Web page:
Although the term ‘botnet’ is generally associated with cybercrime and maliciousness, it should come as no surprise that there are, in fact, fully legitimate and entirely useful botnets—better known as “distributed computing systems”—at work around the globe. In fact, someone you know may even have willingly allowed their computer to become part of one.
At their core, botnets are nothing more than a group of Internet-connected devices typically installed with some form of software that enables these devices to collectively perform a function and carry out commands generated by someone controlling the system. By spreading the computing power across multiple platforms, tasks can be accomplished more quickly, efficiently, and at less cost. While ‘botnets’ are typically only designed with criminal intent, ‘distributed computing’ projects are often created for the greater good.
Perhaps the most famous distributed computing project is SETI@home. Using the Berkeley Open Infrastructure for Network Computing (BOINC) software platform and hosted by the Space Sciences Laboratory at the University of California, Berkeley, SETI@home employs the unused CPU and GPU cycles on a network of volunteer computers to analyze radio signals captured by the Arecibo radio telescope to search for possible evidence of extraterrestrial intelligence.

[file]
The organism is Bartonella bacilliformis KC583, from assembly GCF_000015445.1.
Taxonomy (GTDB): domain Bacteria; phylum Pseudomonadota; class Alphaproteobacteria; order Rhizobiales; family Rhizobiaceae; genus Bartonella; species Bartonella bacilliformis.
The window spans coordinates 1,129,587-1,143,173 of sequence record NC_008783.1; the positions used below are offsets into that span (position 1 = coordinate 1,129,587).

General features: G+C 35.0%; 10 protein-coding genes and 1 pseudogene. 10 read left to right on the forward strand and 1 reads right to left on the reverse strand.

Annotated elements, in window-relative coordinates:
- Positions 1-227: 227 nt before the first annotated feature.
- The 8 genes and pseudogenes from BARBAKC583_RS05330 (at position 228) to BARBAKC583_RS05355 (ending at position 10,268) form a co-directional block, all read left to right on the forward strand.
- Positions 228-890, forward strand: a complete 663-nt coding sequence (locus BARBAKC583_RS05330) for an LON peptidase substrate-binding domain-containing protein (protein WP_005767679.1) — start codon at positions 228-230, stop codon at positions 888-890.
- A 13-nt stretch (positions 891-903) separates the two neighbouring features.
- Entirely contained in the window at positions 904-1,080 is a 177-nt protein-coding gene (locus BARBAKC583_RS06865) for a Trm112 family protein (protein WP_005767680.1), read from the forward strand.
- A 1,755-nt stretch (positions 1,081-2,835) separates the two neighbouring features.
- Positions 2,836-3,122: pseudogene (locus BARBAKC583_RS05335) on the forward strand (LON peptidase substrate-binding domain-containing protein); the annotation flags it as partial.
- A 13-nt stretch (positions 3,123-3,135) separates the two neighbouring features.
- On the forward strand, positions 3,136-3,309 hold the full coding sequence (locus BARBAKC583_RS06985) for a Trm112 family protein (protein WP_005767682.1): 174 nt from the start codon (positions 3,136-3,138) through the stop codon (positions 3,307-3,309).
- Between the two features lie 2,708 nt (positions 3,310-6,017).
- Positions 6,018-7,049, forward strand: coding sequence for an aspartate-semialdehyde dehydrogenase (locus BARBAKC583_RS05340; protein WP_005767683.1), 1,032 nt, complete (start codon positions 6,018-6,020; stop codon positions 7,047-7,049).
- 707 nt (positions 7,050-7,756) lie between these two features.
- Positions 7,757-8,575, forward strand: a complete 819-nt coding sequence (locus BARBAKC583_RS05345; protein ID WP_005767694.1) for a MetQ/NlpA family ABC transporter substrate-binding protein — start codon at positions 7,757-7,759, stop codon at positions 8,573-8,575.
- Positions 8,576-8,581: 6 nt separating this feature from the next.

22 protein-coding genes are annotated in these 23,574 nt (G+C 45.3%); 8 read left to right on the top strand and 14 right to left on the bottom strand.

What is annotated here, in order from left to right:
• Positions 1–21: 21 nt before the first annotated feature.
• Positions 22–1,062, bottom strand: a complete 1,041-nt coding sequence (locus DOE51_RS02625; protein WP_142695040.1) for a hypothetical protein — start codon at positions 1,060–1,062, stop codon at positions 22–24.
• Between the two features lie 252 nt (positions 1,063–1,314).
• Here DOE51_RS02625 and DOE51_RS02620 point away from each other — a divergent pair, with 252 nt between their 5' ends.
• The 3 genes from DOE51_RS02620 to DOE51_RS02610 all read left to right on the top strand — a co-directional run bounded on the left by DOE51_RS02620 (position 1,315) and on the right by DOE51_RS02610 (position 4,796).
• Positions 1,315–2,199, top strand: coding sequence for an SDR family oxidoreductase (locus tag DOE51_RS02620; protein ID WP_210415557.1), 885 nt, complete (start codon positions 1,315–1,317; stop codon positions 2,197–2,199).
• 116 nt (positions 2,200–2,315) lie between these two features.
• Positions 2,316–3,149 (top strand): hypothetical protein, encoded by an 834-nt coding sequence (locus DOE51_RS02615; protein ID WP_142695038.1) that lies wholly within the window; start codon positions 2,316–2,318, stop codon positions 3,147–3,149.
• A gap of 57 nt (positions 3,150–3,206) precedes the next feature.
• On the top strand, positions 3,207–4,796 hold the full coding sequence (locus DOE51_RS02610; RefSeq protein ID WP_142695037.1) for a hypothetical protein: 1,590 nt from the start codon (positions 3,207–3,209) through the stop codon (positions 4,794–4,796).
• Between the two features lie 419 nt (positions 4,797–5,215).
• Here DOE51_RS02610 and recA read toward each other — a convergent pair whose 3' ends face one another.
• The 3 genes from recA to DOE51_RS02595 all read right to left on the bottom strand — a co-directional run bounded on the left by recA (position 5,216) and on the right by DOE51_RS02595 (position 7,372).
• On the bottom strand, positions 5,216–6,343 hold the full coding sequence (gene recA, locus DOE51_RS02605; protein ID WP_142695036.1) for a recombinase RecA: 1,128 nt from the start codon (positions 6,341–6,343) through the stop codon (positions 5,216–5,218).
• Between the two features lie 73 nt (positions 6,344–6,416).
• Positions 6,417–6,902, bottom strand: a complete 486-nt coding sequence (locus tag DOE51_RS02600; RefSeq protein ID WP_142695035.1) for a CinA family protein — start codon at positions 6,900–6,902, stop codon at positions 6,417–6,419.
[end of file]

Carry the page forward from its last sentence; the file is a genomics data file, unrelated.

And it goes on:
Other well known distributed computing projects focus on resource intensive computing tasks such as climate modeling and prediction, astrophysics, stock market prediction, molecular biology, and mathematics.
To get further up to speed on botnets, download Cyren's free special threat report on botnets.
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